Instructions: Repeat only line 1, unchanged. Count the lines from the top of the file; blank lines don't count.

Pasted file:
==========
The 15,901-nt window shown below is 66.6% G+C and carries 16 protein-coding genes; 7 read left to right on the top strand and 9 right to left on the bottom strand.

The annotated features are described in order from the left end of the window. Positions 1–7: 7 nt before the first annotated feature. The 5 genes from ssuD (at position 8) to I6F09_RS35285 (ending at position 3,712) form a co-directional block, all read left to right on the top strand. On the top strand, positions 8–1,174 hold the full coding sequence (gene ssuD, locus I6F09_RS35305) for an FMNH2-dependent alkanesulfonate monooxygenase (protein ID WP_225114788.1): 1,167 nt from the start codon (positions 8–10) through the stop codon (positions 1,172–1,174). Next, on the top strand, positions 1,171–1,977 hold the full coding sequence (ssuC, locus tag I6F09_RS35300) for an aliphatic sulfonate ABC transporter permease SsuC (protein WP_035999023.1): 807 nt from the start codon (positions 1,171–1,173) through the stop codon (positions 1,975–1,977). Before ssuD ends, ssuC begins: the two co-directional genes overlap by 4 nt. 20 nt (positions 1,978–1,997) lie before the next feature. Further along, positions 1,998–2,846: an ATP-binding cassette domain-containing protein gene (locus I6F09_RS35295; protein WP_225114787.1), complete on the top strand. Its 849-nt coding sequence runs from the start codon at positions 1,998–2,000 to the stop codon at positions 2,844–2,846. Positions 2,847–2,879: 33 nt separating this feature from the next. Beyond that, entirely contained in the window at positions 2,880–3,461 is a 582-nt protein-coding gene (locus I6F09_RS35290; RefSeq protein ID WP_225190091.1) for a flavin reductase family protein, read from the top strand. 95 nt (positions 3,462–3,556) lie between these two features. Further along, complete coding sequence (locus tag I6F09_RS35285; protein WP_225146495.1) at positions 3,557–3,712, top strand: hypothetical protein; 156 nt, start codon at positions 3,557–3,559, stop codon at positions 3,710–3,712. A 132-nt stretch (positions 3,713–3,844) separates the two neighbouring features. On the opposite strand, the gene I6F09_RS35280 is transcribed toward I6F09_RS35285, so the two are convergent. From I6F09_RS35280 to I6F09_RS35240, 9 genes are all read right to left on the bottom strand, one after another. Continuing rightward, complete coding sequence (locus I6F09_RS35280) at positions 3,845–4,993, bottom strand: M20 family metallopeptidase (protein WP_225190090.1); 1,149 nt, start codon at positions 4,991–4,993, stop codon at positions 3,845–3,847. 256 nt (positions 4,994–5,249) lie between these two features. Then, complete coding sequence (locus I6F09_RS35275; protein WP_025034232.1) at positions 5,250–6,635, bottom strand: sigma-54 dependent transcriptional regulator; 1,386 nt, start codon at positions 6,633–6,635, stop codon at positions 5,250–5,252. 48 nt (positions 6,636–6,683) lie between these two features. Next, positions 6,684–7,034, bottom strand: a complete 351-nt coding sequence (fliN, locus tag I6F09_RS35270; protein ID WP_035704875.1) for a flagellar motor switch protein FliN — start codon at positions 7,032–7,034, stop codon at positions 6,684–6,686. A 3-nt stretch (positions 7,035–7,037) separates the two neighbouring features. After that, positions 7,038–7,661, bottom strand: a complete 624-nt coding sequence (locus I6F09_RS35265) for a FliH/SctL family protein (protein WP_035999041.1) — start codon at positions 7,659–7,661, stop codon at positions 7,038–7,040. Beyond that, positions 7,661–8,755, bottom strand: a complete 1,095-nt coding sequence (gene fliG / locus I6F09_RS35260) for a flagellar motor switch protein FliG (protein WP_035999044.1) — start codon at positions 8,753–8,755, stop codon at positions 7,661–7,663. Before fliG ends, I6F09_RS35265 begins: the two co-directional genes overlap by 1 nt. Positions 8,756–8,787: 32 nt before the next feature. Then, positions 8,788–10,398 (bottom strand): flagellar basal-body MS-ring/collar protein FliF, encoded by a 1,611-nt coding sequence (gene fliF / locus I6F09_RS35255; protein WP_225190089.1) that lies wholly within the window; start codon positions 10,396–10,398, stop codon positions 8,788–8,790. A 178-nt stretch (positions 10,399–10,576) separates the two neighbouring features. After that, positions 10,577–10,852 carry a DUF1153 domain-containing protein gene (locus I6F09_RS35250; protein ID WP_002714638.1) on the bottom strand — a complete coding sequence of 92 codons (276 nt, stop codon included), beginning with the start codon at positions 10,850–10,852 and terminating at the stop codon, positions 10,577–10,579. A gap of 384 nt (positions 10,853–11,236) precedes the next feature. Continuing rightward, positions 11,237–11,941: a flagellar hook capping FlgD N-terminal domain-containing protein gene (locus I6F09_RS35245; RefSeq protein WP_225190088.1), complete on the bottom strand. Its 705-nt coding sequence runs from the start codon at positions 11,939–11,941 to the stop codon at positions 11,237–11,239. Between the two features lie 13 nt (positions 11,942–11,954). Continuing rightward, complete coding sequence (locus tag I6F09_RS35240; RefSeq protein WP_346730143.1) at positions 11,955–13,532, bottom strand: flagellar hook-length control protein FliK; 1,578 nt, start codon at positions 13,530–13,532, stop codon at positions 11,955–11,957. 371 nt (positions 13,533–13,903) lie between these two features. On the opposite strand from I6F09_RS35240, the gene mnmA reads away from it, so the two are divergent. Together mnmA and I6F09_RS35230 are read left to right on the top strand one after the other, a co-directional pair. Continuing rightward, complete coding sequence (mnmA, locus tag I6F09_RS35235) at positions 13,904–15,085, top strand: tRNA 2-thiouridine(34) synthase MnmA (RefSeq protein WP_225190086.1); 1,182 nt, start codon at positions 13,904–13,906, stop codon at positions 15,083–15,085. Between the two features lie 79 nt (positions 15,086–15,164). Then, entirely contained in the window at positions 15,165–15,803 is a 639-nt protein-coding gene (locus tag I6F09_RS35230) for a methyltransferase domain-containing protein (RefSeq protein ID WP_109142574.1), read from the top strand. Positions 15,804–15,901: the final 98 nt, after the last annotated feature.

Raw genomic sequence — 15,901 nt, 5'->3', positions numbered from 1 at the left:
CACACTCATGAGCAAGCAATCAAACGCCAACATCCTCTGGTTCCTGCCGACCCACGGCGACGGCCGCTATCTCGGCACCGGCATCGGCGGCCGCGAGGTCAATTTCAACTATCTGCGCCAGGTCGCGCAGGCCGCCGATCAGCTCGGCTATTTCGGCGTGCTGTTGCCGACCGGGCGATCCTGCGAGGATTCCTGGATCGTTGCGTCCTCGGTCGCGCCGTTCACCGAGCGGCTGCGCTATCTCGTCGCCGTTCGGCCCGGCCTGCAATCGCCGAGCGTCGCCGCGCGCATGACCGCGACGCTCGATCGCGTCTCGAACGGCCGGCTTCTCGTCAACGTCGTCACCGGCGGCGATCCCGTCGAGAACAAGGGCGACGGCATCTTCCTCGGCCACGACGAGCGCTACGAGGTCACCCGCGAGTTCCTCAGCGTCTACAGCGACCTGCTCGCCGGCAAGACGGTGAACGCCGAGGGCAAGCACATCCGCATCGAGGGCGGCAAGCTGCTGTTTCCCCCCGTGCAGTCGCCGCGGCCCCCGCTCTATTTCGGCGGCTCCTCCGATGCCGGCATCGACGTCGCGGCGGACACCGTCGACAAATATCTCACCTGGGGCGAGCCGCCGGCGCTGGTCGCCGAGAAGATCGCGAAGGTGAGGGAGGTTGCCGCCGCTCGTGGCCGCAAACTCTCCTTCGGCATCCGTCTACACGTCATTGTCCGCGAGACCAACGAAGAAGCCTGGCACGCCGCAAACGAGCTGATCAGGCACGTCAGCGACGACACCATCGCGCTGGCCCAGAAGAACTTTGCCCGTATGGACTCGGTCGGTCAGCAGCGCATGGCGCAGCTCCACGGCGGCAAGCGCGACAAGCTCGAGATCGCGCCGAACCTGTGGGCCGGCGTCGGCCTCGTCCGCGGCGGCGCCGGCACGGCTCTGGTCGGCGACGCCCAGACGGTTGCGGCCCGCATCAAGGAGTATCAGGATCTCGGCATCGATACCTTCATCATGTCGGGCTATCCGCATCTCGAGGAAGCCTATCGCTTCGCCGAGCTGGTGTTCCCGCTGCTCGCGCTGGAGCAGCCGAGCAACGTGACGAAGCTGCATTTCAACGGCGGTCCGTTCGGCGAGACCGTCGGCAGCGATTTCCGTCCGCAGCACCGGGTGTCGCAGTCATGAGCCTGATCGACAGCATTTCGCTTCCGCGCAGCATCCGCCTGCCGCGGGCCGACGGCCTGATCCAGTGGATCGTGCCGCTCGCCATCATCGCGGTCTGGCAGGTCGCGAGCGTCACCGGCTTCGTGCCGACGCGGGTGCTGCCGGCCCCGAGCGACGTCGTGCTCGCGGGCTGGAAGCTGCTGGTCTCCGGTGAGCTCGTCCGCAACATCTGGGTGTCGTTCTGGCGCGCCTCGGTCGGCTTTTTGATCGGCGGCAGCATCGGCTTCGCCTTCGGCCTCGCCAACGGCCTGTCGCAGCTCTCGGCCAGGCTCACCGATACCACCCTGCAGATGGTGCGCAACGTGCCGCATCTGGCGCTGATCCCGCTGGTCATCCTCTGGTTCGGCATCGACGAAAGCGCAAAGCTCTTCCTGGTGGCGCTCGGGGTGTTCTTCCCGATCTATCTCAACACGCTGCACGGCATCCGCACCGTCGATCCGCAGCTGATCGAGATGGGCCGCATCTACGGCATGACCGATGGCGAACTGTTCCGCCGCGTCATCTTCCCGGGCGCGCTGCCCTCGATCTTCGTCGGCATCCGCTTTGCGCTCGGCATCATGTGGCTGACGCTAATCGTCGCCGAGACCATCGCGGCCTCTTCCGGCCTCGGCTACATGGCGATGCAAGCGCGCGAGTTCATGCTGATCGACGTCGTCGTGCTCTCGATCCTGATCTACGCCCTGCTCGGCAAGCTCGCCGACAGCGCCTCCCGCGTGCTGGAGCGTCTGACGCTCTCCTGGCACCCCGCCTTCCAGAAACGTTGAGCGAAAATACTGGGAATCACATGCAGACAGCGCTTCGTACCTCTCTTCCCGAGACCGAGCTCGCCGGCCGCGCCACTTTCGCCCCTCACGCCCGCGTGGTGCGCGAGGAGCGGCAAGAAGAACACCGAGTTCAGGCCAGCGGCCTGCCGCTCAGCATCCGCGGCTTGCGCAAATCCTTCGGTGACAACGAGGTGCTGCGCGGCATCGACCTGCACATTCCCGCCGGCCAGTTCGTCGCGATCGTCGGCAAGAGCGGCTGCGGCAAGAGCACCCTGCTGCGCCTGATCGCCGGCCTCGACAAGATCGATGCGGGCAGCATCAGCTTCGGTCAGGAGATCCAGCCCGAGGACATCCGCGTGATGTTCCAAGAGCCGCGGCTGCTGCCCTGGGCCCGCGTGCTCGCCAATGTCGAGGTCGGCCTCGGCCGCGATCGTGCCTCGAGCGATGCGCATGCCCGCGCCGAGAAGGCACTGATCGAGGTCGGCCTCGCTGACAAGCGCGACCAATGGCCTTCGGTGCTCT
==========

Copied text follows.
The 15,901-nt window shown below is 66.6% G+C and carries 16 protein-coding genes; 7 read left to right on the top strand and 9 right to left on the bottom strand.